Why the so called “Blockbuster” look? (color grading explained)

By: Denver Riddle

It seems that artists are beginning to notice the trend of the so called “Blockbuster” look that’s becoming more and more popular in feature films and in personal projects with the advent of plugins like Red Giants Magic Bullet Looks & Mojo. For those who are just discovering the look, are plastering it all over their creative projects and those discovering the trend in feature films are beginning to bemoan its overuse. But nobody (to my knowledge) has explained yet why the look is popular.

I’ve decided to address this topic of why this look is so popular after reading this blogyesterday with the blogger expressing his disgust with the look. Be sure to read it to know the specifics. And just as Stu Maschwitz explains the why of 24p? I’m going to justify why this look is at least popular and where it’s place is, in cinematography.


This is quite an endeavor for me to explain so just bear with me. Let’s first establish the foundation that in storytelling/filmmaking that you emphasize the important aspects or parts of the story and eliminate distractions or things that are less important. In other word you focus the audiences attention on what you want them to see. One of the best ways of doing this is to create contrast, to emphasize something by contrasting or comparing it to its opposite, this way it stands out. Obviously the actors and their performance are the most important and so focusing the audiences attention on this through the use of contrast in color achieves this.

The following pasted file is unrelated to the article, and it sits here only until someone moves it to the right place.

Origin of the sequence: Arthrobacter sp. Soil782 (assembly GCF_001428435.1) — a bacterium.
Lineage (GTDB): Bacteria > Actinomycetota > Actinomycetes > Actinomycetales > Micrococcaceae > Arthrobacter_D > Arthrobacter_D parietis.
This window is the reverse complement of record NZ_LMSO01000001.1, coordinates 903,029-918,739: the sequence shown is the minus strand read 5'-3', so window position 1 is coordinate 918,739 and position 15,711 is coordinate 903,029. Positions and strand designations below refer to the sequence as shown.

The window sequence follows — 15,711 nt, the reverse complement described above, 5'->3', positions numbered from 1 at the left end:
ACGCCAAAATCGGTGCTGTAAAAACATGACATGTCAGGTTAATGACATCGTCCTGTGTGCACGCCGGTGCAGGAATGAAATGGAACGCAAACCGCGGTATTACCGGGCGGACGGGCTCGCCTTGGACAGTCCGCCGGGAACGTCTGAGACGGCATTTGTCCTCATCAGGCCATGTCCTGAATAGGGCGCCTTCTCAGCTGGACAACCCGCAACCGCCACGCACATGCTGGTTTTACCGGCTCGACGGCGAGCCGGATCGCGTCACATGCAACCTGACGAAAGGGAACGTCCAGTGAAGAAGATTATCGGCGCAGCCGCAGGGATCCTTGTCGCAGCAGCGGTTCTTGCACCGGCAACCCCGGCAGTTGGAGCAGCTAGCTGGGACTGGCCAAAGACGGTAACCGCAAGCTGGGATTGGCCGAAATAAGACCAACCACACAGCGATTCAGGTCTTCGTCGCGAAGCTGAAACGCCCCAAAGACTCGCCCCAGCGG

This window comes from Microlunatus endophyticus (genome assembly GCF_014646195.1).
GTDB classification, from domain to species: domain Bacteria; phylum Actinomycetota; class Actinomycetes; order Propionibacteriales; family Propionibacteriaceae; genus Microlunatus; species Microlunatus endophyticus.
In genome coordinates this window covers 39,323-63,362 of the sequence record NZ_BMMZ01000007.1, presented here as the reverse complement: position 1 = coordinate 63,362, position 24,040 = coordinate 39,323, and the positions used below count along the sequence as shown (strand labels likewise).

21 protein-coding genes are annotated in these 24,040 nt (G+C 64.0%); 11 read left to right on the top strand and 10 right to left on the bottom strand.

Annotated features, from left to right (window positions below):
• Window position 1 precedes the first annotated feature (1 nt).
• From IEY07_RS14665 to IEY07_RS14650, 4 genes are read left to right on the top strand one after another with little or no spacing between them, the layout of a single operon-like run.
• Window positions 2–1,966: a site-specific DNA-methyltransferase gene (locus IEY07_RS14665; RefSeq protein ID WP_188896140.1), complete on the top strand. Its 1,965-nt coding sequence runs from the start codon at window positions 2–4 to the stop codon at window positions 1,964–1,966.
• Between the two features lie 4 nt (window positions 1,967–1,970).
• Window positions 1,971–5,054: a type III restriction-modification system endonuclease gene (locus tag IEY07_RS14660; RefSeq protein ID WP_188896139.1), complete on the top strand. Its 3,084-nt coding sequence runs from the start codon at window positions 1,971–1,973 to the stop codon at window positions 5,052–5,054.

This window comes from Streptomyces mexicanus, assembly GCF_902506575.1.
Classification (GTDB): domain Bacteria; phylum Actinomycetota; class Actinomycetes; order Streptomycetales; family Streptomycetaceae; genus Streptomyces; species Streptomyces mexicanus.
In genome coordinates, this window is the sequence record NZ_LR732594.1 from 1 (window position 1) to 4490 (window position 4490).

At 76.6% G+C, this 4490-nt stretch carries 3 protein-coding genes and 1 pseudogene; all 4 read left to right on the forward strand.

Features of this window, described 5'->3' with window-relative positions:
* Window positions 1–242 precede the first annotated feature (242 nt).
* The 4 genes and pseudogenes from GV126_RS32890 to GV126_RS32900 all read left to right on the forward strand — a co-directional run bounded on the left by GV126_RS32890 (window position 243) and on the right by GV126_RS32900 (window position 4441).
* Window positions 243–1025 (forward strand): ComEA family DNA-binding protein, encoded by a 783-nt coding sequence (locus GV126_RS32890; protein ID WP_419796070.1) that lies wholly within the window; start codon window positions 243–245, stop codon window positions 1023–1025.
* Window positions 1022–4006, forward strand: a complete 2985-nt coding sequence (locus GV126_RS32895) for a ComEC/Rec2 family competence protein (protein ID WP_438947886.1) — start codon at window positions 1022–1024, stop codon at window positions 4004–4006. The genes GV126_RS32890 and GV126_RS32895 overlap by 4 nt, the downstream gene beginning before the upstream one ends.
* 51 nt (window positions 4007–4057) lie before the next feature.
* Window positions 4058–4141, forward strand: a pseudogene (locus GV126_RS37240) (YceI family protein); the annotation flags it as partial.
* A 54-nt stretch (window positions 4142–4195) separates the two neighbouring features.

How the look is achieved:

Basically blue is pushed into the shadows and yellow into the highlights. For detailed instruction watch Stu Maschwitz’s tutorial on creating the “blockbuster” look.

To read more go to the original source:

Source: Digital Cinema Foundry

About these ads

One thought on “Why the so called “Blockbuster” look? (color grading explained)”

Leave a Reply

Fill in your details below or click an icon to log in:

WordPress.com Logo

You are commenting using your WordPress.com account. Log Out / Change )

Twitter picture

You are commenting using your Twitter account. Log Out / Change )

Facebook photo

You are commenting using your Facebook account. Log Out / Change )

Google+ photo

You are commenting using your Google+ account. Log Out / Change )

Connecting to %s